This week for our book of the week, we feature a title that Charles Darwin himself called “one of the great monuments of science in the 19th century.” The book? Voyage dans l’Amérique Méridionale(1835-47), by Alcide Dessalines d’Orbigny. The work chronicles d’Orbigny’s travels to South America for the Paris Museum from 1826-1833. As a result of this voyage, d’Orbigny returned to Paris with more than 10,000 natural history specimens.
Alcide d’Orbigny was a French naturalist born in 1802 that studied a variety of fields including zoology, paleontology, geology, archaeology, and anthropology. He was born to a ship’s physician and naturalist, which made his choice of occupation a natural one. When his family moved to La Rochelle in 1820, d’Orbigny’s interest in natural history was nourished as he began to study the marine fauna in that area. Shortly thereafter he moved to Paris, where he closely studied the work of Georges Cuvier.
d’Orbigny’s mission to South America included visits to Brazil, Argentina, Paraguay, Chile, Bolivia, and Peru. d’Orbigny described some of the 10,000 specimens he collected in our book of the week, Voyage dans l’Amérique Méridionale, which was published in 90 fascicles. As mentioned, Darwin highly praised the work, and d’Orbigny even named select species after him. For instance, the common name of Rhea pennata is Darwin’s Rhea.
After 1840, d’Orbigny focused his attention on fossils, publishing two important titles on the subject between 1840 and 1850. In 1853, he became a professor of paleontology at the Muséum National d’Histoire Naturelle in Paris. The position of Chair of Paleontology was created especially for him, and his geological timescales and strata are still used today as chronostratigraphic reference.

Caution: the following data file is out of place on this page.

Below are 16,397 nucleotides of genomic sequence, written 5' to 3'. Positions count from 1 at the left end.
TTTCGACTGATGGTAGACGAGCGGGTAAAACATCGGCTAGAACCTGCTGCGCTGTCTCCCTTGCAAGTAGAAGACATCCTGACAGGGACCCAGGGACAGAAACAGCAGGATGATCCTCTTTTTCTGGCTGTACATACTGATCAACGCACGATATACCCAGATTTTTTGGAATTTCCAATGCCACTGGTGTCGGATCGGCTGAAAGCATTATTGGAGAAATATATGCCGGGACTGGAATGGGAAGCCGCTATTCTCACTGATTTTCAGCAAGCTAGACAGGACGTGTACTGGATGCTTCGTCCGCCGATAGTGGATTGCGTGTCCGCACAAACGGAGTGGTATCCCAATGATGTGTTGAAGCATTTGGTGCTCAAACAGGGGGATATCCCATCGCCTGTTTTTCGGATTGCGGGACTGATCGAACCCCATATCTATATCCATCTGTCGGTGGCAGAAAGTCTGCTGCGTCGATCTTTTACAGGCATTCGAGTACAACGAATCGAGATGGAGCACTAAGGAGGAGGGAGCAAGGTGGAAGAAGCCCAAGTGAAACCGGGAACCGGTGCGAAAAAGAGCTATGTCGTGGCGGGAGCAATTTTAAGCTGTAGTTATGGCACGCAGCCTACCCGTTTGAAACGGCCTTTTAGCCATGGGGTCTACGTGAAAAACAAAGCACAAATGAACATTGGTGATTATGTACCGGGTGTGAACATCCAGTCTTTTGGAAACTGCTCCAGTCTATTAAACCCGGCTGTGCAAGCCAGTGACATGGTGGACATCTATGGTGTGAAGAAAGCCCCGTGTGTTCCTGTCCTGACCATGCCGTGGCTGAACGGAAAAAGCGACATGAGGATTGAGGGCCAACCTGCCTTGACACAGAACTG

For our post, we’re featuring some of the species that d’Orbigny described as a result of his voyage to South America, particularly those contained in v.9 of the title. You can see all of the images from this volume on our Flickr site, and be sure to check out a few of the other volumes from the title that we have in BHL.
Geoffroy’s Cat Leopardus geoffroyi: A wild cat found in Southern and Central South America that is about the size of a domestic house cat. While fairly abundant, issues over land-use changes in its habitat, as well as intense international fur trade in the 1960s-80s, results in this species being listed as “Near Threatened” by the IUCN.
Xantho planus: A crab species of the family Xanthidae, the largest crab family in terms of species richness, with 572 species and 133 genera. Species of Xanthidae are commonly called mud crabs, pebble crabs or rubble crabs. They are poisonous, containing a toxin, similar to that produced by puffer fish, for which there is no antidote and which is not destroyed by cooking.
Porcupine River Stingray Potamotrygon hystrix: This species is found within marshy, freshwater zones of the Paraná-Paraguay River basin. When it remains perfectly immobile, partially covered by sand, and exercising homochromy (a process of protective coloration that allows the animal to blend into its environment), this species is practically undetectable to the eye. Its tail contains 1 or more spines, which are covered in a toxic mucus that inflicts painful wounds.
Blue-banded Toucanet Aulacorhynchus coeruleicinctis – Top Figure: This species of Toucanet lives in Bolivia and Peru. Members of the Toucan family, Toucanets are near-passerine or high land-birds, meaning that they are arboreal birds believed to be related to true passerines. Passerines, which are of the order Passeriformes, include more than half of all bird species, with over 5,000 identified species. This is approximately twice as many species as that contained in the largest mammal order, Rodentia, and, with over 110 families, it has the second most families of any order of vertebrates, after Perciformes (bony fish).